Peter Kay remains one of Bolton’s funniest comedians.
He has won numerous BAFTAs and National Television Awards for his TV work including Car Share and Phoenix Nights. As well as three number one chart singles, Peter also holds the Guinness World Record for the biggest selling stand-up comedian on the planet.
And his first autobiography The Sound Of Laughter still holds the record for the biggest selling British hardback autobiography of all time, selling over two million copies worldwide.
Now, Peter has finally recorded his first bestselling autobiography after fifteen years.
Grab a brew and some good-for-dipping biscuits and listen to Peter take a trip down memory lane, including his first-ever driving lesson, his Bolton childhood, and the numerous jobs he held, right up until he found fame in the world of comedy.
The Sound of Laughter observes the absurdities and eccentricities of family life, elderly relatives, garlic bread, cheesecake, weddings, funerals and your mum’s HRT… and you can hear all about it from Peter, read live and direct from his own front room.
“I blame the pandemic,” said Peter about how he came to record the book.
“Mind you people are still blaming the pandemic for everything.
“You know I still can’t get porridge at McDonald’s because of the pandemic. What’s all that about? It’s oats in a microwave! Or fish fingers with a Happy Meal.
“The truth is Audible approached me during the pandemic to ask if I’d like to record my first book, The Sound Of Laughter, in an effort to try and cheer people up a bit. So hopefully it’ll lift people’s spirits.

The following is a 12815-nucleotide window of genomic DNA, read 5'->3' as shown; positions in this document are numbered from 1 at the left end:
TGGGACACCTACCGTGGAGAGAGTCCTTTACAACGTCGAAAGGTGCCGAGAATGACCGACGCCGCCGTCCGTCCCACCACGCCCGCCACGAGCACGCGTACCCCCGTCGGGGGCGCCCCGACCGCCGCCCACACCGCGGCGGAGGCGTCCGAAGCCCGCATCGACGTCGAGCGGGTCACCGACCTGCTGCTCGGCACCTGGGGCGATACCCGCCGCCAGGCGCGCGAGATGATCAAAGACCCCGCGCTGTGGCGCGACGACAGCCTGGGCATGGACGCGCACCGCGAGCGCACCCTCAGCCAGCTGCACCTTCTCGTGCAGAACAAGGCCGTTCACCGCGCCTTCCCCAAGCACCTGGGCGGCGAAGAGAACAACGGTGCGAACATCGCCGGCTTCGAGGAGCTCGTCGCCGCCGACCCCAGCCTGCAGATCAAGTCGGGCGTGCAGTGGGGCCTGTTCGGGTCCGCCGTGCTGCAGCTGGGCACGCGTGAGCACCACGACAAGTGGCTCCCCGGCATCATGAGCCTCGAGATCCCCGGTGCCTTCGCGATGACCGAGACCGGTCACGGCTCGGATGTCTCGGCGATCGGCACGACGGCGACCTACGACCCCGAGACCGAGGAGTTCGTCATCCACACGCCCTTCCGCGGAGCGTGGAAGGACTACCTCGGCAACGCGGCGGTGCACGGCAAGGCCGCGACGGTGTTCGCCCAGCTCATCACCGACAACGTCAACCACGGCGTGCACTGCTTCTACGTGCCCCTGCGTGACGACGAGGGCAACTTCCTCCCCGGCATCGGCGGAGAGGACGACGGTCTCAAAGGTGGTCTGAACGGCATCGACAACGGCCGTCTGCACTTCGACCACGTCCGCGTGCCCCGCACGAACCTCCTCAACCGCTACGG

“We all need a laugh. Especially without McDonald’s doing porridge.”
Peter says recording the book at home made everything much more relaxed.
“I could record at my own pace and that made the whole experience much more fun as I was able to drift off the subject matter and have a different view about it all these years later.
“I’d never read the book since I wrote it in 2006. It was fascinating, like reading something that somebody else had written.”
The comedian hasn’t written anything since his second book, Saturday Night Peter, also a bestseller, since 2009. How come?
“I suppose it’s like I said before life gets in the way. Becoming a dad changed my priorities.
“The trick is getting the balance right in your life. I think a lot of people were forced to realise that during the pandemic.
“I think a lot of people’s priorities will have changed forever now. Hopefully for the better.”
Did recording the book make him miss writing?
“It really did. Within the first few chapters of recording, I was inspired to start to write a third book.
“I had the idea about ten years ago. All about working in TV. From when I started doing bit parts in Coronation Street right up to Car Share.
“It’s been a real joy recalling the memories. There’s over twenty years of stories about filming series like Phoenix Nights and Max & Paddy’s Road To Nowhere.
“Appearing on chat shows like Parkinson, at the Queens Golden Jubilee and sharing letters from Ronnie Barker. We wrote to each other for years as pen-pals until he passed away.
“I’ll no doubt be recording that book too before you know it.
“I just hope people enjoy it as much as this first one.”
Peter Kay’s The Sound of Laughter is available to download from Thursday 16th September (for Audible members, or for free as part of a 30 day trial) here.